The U.S. government has joined a ski resort and others that have quit using a racist term for a Native American woman by renaming hundreds of peaks, lakes, streams and other geographical features on federal lands in the West and elsewhere…
The changes announced Thursday capped an almost yearlong process that began after Haaland, the first Native American to lead a Cabinet agency, took office in 2021. [Deb] Haaland is from Laguna Pueblo in New Mexico.
The Native American Rights Fund, a nonprofit legal organization, welcomed the changes.
“Federal lands should be welcoming spaces for all citizens,” deputy director Matthew Campbell said in a statement. “It is well past time for derogatory names to be removed and tribes to be included in the conversation.”
Other places renamed include Colorado’s Mestaa’ėhehe (pronounced “mess-taw-HAY”) Pass near Mestaa’ėhehe Mountain about 30 miles (48 kilometers) west of Denver. The new name honors an influential translator, Owl Woman, who mediated between Native Americans and white traders and soldiers in what is now southern Colorado.
Utah’s Great Salt Lake is smaller and saltier than at any time in recorded history. In July, the U.S. Geological Survey (USGS) reported that the world’s third-largest saline lake had dropped to the lowest level ever documented. And last week researchers measured the highest salt concentrations ever seen in the lake’s southern arm, a key bird habitat. Salinity has climbed to 18%, exceeding a threshold at which essential microorganisms begin to die. The trends, driven by drought and water diversion [ed. and aridification influenced by Climate Change], have scientists warning that a critical feeding ground for millions of migrating birds is at risk of collapse.
“We’re into uncharted waters,” says biochemist Bonnie Baxter of Westminster College, who has been documenting the lake’s alarming changes. “One week the birds are gone from a spot we usually see them. The next week we see dead flies along the shore. And each week we have to walk further to reach the water.”
After years of inaction, the prospect of a dying lake, plus the risk of harmful dust blowing from the dry lakebed, is galvanizing policymakers to find ways of restoring water to the shrinking lake.
The Great Salt Lake is really two lakes, divided in 1959 by a railroad causeway. Over time, the northern arm, which has few sources of fresh water, became saltier than the southern arm, which is fed by three rivers. Historically, salinity in the northern arm has hovered around 32%—too salty to support more than microorganisms—and about 14% in the southern arm. Although the southern part is about four times saltier than seawater, it supports a vibrant ecosystem characterized by billions of brine shrimp and brine flies, which feed on photosynthetic cyanobacteria and other microorganisms. Birds, in turn, devour prodigious numbers of flies and shrimp when they arrive at the lake to nest, molt, or rest during migrations. A diving waterbird called the eared grebe, for example, needs 28,000 adult brine shrimp each day to survive.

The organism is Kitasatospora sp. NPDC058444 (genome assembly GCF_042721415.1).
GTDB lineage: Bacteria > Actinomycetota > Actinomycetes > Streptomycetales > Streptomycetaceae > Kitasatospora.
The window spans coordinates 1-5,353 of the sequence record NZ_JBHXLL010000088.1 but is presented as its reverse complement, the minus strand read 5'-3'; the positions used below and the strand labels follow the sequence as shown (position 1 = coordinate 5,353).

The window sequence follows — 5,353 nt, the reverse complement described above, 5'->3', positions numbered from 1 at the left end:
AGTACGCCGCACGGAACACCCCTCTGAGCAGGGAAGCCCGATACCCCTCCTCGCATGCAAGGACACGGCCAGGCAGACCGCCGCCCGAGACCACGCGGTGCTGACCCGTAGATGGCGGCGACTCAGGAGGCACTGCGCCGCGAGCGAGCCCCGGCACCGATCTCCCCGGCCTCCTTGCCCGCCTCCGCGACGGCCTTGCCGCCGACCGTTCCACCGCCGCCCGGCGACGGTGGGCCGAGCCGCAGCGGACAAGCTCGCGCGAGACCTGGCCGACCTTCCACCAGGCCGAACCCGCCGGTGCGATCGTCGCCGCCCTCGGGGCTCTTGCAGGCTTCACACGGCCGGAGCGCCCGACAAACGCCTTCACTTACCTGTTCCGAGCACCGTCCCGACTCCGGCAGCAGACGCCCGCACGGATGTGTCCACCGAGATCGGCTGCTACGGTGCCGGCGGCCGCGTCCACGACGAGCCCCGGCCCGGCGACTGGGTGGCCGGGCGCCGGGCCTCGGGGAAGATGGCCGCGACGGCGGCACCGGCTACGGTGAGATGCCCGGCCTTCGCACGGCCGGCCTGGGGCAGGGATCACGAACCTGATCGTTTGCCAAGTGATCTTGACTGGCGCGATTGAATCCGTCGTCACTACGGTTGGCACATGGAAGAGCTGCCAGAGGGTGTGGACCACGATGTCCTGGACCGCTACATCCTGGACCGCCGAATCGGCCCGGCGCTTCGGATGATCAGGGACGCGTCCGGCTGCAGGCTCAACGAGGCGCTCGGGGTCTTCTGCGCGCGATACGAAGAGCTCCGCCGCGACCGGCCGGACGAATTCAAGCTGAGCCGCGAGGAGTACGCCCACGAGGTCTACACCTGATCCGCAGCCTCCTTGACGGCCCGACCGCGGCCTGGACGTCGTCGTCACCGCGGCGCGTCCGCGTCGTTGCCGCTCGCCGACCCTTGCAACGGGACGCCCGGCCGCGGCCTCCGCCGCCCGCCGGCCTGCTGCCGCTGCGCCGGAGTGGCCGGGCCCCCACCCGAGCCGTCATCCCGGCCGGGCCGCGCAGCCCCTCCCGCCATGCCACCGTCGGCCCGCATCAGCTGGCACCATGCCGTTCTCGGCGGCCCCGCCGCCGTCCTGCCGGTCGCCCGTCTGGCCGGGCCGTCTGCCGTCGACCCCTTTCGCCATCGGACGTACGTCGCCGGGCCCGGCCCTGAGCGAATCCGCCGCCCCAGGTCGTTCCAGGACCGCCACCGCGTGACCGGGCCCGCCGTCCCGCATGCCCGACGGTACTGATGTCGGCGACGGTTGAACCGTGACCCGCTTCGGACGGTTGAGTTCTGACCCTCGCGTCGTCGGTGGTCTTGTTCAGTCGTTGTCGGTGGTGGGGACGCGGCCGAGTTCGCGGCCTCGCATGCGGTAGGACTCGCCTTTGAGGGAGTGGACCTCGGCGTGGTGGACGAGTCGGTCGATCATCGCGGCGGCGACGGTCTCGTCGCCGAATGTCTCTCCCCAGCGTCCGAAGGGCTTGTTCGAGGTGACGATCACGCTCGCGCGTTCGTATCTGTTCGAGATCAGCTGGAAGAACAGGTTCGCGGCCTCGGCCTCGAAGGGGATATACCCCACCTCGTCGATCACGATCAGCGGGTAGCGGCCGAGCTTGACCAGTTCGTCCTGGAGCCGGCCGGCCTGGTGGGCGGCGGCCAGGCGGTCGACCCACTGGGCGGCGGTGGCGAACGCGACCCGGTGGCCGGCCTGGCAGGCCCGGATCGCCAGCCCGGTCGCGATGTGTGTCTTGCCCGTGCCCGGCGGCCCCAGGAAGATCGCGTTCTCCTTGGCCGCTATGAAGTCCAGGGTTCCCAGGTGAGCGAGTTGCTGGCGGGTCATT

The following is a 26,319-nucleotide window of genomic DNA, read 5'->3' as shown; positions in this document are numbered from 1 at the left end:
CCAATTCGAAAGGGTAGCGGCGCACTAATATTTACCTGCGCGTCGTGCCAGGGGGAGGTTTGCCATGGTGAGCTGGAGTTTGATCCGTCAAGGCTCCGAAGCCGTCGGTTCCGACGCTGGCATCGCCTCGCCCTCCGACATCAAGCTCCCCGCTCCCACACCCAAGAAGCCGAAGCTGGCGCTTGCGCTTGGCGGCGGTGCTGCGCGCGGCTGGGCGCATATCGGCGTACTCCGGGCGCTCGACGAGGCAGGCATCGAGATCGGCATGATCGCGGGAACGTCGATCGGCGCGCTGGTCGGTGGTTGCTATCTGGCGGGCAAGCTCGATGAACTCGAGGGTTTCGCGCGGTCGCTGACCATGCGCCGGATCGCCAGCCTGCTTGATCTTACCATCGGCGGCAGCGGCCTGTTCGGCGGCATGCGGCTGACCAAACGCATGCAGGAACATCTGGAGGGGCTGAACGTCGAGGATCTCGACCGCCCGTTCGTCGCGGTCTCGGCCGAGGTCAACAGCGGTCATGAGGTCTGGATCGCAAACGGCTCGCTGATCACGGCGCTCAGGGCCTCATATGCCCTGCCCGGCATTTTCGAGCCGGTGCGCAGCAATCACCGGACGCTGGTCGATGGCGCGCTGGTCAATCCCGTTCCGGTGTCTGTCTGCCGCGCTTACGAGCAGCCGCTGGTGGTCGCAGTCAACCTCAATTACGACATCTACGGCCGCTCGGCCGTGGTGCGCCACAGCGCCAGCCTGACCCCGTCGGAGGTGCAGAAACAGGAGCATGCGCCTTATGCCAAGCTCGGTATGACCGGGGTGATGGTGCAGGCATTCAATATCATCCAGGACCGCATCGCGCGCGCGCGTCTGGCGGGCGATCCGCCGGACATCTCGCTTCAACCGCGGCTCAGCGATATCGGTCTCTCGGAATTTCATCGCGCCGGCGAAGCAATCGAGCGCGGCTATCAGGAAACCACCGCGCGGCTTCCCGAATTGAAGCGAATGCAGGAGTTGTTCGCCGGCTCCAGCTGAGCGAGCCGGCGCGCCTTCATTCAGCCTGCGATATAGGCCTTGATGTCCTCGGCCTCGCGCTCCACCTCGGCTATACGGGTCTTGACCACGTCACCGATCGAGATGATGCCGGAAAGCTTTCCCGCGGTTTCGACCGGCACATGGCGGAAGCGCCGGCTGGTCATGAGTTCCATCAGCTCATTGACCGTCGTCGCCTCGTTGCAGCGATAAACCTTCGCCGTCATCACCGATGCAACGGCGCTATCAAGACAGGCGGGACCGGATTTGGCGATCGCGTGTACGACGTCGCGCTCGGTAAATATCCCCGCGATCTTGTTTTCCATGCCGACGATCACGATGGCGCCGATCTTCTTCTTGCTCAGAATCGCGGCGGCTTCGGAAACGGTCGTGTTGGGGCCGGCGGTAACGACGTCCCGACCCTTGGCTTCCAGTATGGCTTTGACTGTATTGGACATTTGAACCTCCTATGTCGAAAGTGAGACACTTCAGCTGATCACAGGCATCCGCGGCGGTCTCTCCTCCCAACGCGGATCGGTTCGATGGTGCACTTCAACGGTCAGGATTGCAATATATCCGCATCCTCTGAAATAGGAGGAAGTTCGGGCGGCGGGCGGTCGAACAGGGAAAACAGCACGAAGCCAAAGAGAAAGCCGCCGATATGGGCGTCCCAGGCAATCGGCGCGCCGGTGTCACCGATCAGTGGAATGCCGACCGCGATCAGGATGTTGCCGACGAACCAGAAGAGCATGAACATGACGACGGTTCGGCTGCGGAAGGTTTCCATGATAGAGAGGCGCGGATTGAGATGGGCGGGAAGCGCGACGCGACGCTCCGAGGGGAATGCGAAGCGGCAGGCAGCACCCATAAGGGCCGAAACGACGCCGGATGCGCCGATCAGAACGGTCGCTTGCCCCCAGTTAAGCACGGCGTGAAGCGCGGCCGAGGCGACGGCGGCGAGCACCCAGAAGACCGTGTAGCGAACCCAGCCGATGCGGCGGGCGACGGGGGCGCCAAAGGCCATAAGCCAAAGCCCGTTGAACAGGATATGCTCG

There’s no evidence that John Wesley Powell, the second director of the U.S. Geological Survey, ever made it to this stretch of the Rio Grande back in the winter of 1888-89, when he dispatched a crew to the site to establish the nation’s first river flow measurement site…
In the world of U.S. water management, this narrow strip where the river funnels between high bluffs is historic. Powell, most famous as the first person to survey the Grand Canyon, had realized that the ambitions of the continent’s European immigrants spreading west across North America were running up against an arid reality that Easterners failed to understand. Collective effort would be needed to confront the region’s aridity…Powell realized, and one of the first things the young nation needed was to measure how much water there was in the rivers.
Powell’s young agency, founded a decade before, dispatched a crew to Embudo in the winter of 1888-89 to try to figure out how to do that. The initial team that winter was led by Frederick Newell, who 13 years later became the founding director of the U.S. Reclamation Service, the predecessor to today’s U.S. Bureau of Reclamation, and the agency responsible for the dams and irrigation systems that changed the western U.S. forever.
The first experiment, done on the Rio Grande at Embudo, just north of Española, was simple. They surveyed the channel’s depth and width, then built a simple pontoon boat and floated downstream. A bit of simple arithmetic – the river’s cross section multiplied by the speed of the flowing water – gave their first measurement of the volume of water flowing past Embudo.